by Jane AustenI have to admit that I have never been into the Jane Austen junk. I always said to myself 'bleh' but then part of me would always say 'but people really love it.' There must be something wonderful about it. I had never read any of her books previous to this, but I particularly liked this one. It is about 'waiting' for when the moment is right with the right person to commit to being in love. I have to say that I can't really relate to this idea, because I found MY man early on. But I can say that it can definitely be true. The language in this story is unbelievably difficult to follow. For one who loves to read, it was definitely a challenge. It took a whole paragraph to contain the idea for one sentence. By the time I got to the end of the paragraph, I would forget what I had read. It might be really good on tape. I just wanted to include one little excerpt from the book that I think exudes the whole power behind every word written in this book.
"There could not be an objection. There could only be a most proper alacrity, a most obliging compliance for public view; and smiles reined in and spirits dancing in private rapture."
- This means 'We couldn't say no and we were happy'
"... soon words enough had passed between them to decide their direction toward the comparatively quiet and retired gravel-walk, where the power of conversation would make the present hour a blessing indeed; and prepare for it all the immortality which the happiest recollections of their own future lives could bestow. There they exchanged again those feelings and those promises which had once before seemed to secure everything, but which had been followed by so many, many years of division and estrangement. There they returned again into the past, more exquisitely happy, perhaps, in their re-union, than when it had been first projected; more tender, more tried, more fixed in a knowledge of each other's character, truth, and attachment; more equal to act, more justified in acting. And there as they slowly paced the gradual ascent, heedless of every group around them, seeing neither sauntering politicians, bustling house-keepers, flirting girls, nor nursery-maids and children, they could indulge in thos retrospections and acknowledgments, and especially in those explanations of what had directly preceded the present moment, which were so poignant and so ceaseless in interest."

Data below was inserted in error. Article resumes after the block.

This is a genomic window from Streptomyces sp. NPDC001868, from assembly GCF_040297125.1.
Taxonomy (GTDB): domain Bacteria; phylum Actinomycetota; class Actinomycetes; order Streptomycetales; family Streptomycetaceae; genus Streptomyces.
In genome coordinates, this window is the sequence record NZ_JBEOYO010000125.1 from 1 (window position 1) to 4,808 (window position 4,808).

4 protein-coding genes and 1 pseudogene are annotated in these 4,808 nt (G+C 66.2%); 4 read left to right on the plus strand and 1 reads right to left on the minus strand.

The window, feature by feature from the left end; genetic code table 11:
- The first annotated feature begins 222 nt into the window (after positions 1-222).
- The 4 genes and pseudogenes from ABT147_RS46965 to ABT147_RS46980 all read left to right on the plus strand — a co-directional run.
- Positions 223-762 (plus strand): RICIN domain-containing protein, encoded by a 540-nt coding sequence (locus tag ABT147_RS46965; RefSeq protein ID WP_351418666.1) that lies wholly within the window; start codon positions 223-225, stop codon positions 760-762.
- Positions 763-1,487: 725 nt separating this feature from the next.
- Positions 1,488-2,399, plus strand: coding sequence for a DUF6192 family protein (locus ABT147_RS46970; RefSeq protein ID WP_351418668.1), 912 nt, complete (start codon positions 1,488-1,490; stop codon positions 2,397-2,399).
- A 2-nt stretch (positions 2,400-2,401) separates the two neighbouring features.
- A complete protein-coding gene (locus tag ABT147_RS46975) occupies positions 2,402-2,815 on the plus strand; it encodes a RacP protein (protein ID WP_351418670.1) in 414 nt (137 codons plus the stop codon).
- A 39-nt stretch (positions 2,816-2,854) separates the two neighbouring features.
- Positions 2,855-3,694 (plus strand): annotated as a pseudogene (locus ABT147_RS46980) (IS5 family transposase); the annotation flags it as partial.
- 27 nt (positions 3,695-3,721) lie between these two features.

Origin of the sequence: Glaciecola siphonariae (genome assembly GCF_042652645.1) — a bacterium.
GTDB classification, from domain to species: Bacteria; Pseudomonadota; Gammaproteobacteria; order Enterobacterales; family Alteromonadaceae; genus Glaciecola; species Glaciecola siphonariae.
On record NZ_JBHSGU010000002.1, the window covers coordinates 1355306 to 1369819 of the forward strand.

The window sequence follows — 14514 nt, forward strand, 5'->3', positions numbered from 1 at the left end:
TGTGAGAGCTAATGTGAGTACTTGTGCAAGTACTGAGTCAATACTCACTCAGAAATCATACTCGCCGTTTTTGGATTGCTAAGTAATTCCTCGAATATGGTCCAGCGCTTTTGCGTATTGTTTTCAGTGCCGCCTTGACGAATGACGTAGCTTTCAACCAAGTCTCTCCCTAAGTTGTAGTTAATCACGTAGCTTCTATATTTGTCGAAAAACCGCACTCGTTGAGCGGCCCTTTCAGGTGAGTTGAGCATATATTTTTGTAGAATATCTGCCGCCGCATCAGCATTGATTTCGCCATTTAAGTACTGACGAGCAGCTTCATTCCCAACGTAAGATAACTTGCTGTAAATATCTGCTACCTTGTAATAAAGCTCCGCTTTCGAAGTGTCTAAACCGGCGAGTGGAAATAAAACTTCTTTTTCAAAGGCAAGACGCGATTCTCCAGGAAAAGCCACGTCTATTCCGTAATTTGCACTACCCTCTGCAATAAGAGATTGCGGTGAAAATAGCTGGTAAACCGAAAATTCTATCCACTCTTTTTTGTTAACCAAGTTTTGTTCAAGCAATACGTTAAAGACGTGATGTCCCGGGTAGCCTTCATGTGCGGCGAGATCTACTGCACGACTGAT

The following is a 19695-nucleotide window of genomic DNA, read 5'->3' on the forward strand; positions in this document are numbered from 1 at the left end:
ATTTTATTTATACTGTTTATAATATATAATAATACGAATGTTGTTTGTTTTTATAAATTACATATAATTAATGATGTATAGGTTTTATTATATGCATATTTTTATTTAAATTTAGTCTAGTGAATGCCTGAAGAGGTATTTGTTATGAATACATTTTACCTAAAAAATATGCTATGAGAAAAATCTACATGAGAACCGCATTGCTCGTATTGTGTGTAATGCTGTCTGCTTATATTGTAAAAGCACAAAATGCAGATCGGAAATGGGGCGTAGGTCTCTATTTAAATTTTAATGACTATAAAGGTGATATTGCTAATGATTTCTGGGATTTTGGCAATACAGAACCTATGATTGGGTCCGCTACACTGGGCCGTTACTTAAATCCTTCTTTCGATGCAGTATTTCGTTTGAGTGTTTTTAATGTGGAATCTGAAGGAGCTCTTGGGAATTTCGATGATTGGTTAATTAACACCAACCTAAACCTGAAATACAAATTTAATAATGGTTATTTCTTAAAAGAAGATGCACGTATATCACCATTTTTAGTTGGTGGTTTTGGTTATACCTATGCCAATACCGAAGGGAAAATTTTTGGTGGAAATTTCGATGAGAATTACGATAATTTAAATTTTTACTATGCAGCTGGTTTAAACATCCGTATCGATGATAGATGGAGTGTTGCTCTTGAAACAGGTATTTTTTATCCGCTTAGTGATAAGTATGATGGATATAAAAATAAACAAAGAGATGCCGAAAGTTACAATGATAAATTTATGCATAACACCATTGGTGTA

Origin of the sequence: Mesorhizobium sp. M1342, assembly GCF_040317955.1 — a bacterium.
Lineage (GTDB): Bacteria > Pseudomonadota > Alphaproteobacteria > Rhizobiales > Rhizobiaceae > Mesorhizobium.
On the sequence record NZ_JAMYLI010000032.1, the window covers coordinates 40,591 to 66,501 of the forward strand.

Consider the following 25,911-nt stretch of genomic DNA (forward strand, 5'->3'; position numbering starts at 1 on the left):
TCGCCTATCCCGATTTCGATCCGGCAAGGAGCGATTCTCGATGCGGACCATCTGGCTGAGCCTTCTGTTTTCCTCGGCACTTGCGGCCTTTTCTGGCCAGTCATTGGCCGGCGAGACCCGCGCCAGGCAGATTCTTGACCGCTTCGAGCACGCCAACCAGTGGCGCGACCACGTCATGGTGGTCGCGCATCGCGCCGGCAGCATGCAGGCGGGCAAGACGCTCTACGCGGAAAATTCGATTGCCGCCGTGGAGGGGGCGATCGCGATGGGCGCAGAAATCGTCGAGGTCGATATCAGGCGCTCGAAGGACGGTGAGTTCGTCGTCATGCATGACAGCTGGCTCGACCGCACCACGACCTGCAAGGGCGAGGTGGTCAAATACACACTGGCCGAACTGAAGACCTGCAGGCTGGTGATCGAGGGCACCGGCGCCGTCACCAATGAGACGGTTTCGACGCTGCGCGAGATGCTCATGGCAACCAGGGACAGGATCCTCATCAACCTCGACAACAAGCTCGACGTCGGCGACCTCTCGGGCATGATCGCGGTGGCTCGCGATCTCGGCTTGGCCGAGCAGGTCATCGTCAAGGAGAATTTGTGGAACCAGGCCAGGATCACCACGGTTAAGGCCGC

In other words: "They had great joy in remembering and continuing in their love for each other."
Although it could have been said in a lot fewer words - the language is truly beautiful.
Now I want to see the movie. Anyone want to join me?